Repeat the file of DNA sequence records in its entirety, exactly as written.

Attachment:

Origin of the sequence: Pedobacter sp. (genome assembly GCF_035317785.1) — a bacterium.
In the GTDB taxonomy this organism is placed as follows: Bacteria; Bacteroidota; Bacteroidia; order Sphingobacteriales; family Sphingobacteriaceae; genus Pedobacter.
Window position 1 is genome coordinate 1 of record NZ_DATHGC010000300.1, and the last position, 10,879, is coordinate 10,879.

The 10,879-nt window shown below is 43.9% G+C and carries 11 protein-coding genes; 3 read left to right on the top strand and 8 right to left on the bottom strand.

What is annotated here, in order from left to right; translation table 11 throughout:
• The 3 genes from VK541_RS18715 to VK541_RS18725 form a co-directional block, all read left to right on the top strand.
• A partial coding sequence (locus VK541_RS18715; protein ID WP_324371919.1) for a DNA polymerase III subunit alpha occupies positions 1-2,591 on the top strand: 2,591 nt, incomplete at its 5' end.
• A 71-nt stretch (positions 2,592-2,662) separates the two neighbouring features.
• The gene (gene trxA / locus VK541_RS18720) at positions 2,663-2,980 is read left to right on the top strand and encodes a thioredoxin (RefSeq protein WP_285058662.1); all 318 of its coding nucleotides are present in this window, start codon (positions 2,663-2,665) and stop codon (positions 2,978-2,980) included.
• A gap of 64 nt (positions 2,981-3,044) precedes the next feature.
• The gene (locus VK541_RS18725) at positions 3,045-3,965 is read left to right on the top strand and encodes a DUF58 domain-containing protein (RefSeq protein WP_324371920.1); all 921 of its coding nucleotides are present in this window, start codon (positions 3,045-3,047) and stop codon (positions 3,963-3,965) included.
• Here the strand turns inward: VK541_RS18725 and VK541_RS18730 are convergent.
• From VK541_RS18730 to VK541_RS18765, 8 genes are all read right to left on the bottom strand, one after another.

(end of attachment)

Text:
Origin of the sequence: Pedobacter sp. (genome assembly GCF_035317785.1) — a bacterium.
In the GTDB taxonomy this organism is placed as follows: Bacteria; Bacteroidota; Bacteroidia; order Sphingobacteriales; family Sphingobacteriaceae; genus Pedobacter.
Window position 1 is genome coordinate 1 of record NZ_DATHGC010000300.1, and the last position, 10,879, is coordinate 10,879.

The 10,879-nt window shown below is 43.9% G+C and carries 11 protein-coding genes; 3 read left to right on the top strand and 8 right to left on the bottom strand.

What is annotated here, in order from left to right; translation table 11 throughout:
• The 3 genes from VK541_RS18715 to VK541_RS18725 form a co-directional block, all read left to right on the top strand.
• A partial coding sequence (locus VK541_RS18715; protein ID WP_324371919.1) for a DNA polymerase III subunit alpha occupies positions 1-2,591 on the top strand: 2,591 nt, incomplete at its 5' end.
• A 71-nt stretch (positions 2,592-2,662) separates the two neighbouring features.
• The gene (gene trxA / locus VK541_RS18720) at positions 2,663-2,980 is read left to right on the top strand and encodes a thioredoxin (RefSeq protein WP_285058662.1); all 318 of its coding nucleotides are present in this window, start codon (positions 2,663-2,665) and stop codon (positions 2,978-2,980) included.
• A gap of 64 nt (positions 2,981-3,044) precedes the next feature.
• The gene (locus VK541_RS18725) at positions 3,045-3,965 is read left to right on the top strand and encodes a DUF58 domain-containing protein (RefSeq protein WP_324371920.1); all 921 of its coding nucleotides are present in this window, start codon (positions 3,045-3,047) and stop codon (positions 3,963-3,965) included.
• Here the strand turns inward: VK541_RS18725 and VK541_RS18730 are convergent.
• From VK541_RS18730 to VK541_RS18765, 8 genes are all read right to left on the bottom strand, one after another.